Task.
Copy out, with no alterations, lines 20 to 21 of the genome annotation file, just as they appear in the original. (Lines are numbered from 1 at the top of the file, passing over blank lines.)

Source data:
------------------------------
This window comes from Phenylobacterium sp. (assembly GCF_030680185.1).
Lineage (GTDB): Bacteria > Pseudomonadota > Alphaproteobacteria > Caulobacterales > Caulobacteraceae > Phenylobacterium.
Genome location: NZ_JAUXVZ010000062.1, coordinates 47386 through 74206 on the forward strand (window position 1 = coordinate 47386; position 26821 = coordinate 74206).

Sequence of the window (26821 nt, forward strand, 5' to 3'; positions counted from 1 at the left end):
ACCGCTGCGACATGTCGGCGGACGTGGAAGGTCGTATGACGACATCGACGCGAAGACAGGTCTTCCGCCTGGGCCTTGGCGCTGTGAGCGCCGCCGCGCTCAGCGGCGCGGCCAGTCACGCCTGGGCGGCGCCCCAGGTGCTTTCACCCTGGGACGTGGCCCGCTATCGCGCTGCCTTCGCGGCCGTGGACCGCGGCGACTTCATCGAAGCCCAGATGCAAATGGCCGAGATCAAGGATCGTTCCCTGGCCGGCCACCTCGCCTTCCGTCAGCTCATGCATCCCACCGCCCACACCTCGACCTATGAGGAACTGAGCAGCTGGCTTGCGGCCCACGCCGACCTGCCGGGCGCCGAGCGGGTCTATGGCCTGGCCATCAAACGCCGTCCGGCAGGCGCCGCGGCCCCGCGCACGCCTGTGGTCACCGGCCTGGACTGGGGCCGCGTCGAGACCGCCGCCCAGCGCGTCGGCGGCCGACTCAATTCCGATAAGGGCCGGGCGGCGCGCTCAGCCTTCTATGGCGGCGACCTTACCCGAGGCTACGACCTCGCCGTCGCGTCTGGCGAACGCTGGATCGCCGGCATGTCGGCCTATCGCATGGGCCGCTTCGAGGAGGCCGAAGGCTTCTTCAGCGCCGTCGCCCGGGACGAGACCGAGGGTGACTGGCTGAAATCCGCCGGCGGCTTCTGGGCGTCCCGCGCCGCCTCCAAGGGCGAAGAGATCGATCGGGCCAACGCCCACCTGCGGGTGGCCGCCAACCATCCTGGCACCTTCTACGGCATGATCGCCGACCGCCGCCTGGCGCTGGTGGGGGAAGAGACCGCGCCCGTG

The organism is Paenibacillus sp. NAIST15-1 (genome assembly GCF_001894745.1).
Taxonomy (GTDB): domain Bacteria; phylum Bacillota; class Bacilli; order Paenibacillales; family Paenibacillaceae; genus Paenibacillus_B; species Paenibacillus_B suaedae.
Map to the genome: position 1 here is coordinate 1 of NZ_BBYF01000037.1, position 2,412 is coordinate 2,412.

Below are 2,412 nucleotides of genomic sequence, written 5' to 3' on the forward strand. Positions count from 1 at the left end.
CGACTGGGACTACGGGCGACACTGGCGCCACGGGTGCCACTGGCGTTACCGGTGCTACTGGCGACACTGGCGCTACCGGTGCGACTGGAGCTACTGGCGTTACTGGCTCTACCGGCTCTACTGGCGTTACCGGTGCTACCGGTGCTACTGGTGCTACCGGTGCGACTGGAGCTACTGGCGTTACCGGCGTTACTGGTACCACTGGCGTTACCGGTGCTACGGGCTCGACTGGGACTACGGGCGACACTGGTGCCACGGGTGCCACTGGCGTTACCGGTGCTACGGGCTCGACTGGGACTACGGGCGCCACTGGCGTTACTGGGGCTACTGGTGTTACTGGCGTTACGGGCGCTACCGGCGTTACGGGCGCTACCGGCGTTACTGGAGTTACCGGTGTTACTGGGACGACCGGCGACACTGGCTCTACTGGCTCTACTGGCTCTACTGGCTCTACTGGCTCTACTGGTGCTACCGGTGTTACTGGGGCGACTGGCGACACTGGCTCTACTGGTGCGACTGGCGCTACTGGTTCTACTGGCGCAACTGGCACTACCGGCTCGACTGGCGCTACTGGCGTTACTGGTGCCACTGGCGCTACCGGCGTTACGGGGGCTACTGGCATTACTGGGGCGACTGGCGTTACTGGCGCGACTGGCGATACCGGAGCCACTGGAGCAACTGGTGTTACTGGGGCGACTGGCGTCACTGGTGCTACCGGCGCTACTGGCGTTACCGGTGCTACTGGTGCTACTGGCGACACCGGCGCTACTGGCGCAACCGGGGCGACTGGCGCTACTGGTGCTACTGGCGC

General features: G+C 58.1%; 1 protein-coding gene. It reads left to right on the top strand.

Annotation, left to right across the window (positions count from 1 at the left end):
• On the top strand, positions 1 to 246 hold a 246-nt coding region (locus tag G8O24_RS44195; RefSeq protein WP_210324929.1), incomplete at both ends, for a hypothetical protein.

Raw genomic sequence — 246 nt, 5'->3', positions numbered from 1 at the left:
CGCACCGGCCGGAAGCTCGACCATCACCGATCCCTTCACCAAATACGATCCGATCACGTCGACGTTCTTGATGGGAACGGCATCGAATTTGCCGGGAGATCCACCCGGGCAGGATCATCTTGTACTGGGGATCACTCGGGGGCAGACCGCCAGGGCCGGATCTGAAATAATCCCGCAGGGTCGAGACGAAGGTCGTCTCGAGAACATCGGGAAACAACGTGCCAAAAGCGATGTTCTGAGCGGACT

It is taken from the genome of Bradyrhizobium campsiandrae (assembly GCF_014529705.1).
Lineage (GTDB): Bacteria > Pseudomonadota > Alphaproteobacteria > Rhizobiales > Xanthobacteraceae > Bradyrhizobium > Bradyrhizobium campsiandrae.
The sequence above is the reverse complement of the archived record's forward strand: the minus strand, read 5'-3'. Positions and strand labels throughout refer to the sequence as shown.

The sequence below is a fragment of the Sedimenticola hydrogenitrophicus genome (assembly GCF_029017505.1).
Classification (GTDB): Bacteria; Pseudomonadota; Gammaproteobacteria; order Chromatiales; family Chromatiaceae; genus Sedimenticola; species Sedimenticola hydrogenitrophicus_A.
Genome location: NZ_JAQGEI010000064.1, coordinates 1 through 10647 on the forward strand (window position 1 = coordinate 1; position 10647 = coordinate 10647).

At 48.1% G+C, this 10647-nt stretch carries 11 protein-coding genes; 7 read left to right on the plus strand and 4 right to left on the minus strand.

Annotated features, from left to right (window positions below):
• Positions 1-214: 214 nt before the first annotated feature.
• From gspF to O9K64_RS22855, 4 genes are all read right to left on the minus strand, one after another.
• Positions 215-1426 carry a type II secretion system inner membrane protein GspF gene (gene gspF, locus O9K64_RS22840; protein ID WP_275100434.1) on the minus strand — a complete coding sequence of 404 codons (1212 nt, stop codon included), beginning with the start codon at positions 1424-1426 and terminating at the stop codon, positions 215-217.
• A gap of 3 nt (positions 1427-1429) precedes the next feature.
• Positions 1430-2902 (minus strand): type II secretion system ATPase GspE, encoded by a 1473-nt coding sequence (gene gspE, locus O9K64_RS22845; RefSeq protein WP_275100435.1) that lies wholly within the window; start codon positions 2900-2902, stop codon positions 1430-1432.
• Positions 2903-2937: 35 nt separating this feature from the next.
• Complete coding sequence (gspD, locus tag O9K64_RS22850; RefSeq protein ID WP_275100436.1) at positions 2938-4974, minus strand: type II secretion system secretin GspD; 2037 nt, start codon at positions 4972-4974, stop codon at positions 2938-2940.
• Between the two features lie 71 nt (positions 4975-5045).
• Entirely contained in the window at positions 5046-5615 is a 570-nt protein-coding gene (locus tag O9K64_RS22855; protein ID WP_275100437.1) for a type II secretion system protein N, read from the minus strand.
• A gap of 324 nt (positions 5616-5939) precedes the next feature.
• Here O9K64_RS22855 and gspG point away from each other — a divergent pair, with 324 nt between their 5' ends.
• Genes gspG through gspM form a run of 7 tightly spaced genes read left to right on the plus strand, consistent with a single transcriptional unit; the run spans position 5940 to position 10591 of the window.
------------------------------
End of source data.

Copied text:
Classification (GTDB): Bacteria; Pseudomonadota; Gammaproteobacteria; order Chromatiales; family Chromatiaceae; genus Sedimenticola; species Sedimenticola hydrogenitrophicus_A.
Genome location: NZ_JAQGEI010000064.1, coordinates 1 through 10647 on the forward strand (window position 1 = coordinate 1; position 10647 = coordinate 10647).